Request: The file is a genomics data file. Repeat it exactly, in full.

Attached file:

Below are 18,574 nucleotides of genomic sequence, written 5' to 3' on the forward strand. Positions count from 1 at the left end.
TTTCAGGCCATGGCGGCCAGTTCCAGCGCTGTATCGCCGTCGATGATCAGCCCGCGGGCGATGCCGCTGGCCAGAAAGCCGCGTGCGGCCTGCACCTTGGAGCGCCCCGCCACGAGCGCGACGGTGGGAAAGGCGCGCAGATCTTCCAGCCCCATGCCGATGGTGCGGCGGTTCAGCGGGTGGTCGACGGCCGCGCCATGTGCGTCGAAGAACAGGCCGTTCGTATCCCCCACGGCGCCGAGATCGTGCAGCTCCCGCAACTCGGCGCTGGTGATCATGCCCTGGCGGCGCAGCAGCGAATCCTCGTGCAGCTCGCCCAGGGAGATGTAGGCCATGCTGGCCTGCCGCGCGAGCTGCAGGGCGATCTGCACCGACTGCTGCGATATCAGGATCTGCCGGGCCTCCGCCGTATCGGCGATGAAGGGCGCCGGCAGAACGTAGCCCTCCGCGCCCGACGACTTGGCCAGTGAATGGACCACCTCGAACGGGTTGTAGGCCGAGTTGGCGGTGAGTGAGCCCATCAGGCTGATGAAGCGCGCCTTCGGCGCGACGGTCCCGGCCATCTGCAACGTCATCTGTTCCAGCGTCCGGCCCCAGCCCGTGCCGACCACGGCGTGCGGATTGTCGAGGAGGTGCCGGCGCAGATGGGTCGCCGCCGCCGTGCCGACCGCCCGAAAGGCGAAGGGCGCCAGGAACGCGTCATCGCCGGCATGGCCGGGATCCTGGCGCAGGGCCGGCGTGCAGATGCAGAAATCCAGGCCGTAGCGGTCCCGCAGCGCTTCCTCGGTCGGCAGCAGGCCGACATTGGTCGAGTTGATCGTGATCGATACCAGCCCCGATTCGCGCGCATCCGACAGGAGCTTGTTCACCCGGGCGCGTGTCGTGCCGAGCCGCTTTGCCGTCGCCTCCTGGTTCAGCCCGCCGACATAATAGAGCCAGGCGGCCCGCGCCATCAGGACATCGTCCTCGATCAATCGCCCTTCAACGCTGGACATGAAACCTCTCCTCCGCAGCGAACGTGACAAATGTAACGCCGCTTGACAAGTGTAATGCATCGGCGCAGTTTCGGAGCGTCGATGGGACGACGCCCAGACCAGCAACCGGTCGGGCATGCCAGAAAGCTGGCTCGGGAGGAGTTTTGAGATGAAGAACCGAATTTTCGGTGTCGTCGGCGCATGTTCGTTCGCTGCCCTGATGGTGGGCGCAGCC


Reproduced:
Below are 18,574 nucleotides of genomic sequence, written 5' to 3' on the forward strand. Positions count from 1 at the left end.
TTTCAGGCCATGGCGGCCAGTTCCAGCGCTGTATCGCCGTCGATGATCAGCCCGCGGGCGATGCCGCTGGCCAGAAAGCCGCGTGCGGCCTGCACCTTGGAGCGCCCCGCCACGAGCGCGACGGTGGGAAAGGCGCGCAGATCTTCCAGCCCCATGCCGATGGTGCGGCGGTTCAGCGGGTGGTCGACGGCCGCGCCATGTGCGTCGAAGAACAGGCCGTTCGTATCCCCCACGGCGCCGAGATCGTGCAGCTCCCGCAACTCGGCGCTGGTGATCATGCCCTGGCGGCGCAGCAGCGAATCCTCGTGCAGCTCGCCCAGGGAGATGTAGGCCATGCTGGCCTGCCGCGCGAGCTGCAGGGCGATCTGCACCGACTGCTGCGATATCAGGATCTGCCGGGCCTCCGCCGTATCGGCGATGAAGGGCGCCGGCAGAACGTAGCCCTCCGCGCCCGACGACTTGGCCAGTGAATGGACCACCTCGAACGGGTTGTAGGCCGAGTTGGCGGTGAGTGAGCCCATCAGGCTGATGAAGCGCGCCTTCGGCGCGACGGTCCCGGCCATCTGCAACGTCATCTGTTCCAGCGTCCGGCCCCAGCCCGTGCCGACCACGGCGTGCGGATTGTCGAGGAGGTGCCGGCGCAGATGGGTCGCCGCCGCCGTGCCGACCGCCCGAAAGGCGAAGGGCGCCAGGAACGCGTCATCGCCGGCATGGCCGGGATCCTGGCGCAGGGCCGGCGTGCAGATGCAGAAATCCAGGCCGTAGCGGTCCCGCAGCGCTTCCTCGGTCGGCAGCAGGCCGACATTGGTCGAGTTGATCGTGATCGATACCAGCCCCGATTCGCGCGCATCCGACAGGAGCTTGTTCACCCGGGCGCGTGTCGTGCCGAGCCGCTTTGCCGTCGCCTCCTGGTTCAGCCCGCCGACATAATAGAGCCAGGCGGCCCGCGCCATCAGGACATCGTCCTCGATCAATCGCCCTTCAACGCTGGACATGAAACCTCTCCTCCGCAGCGAACGTGACAAATGTAACGCCGCTTGACAAGTGTAATGCATCGGCGCAGTTTCGGAGCGTCGATGGGACGACGCCCAGACCAGCAACCGGTCGGGCATGCCAGAAAGCTGGCTCGGGAGGAGTTTTGAGATGAAGAACCGAATTTTCGGTGTCGTCGGCGCATGTTCGTTCGCTGCCCTGATGGTGGGCGCAGCC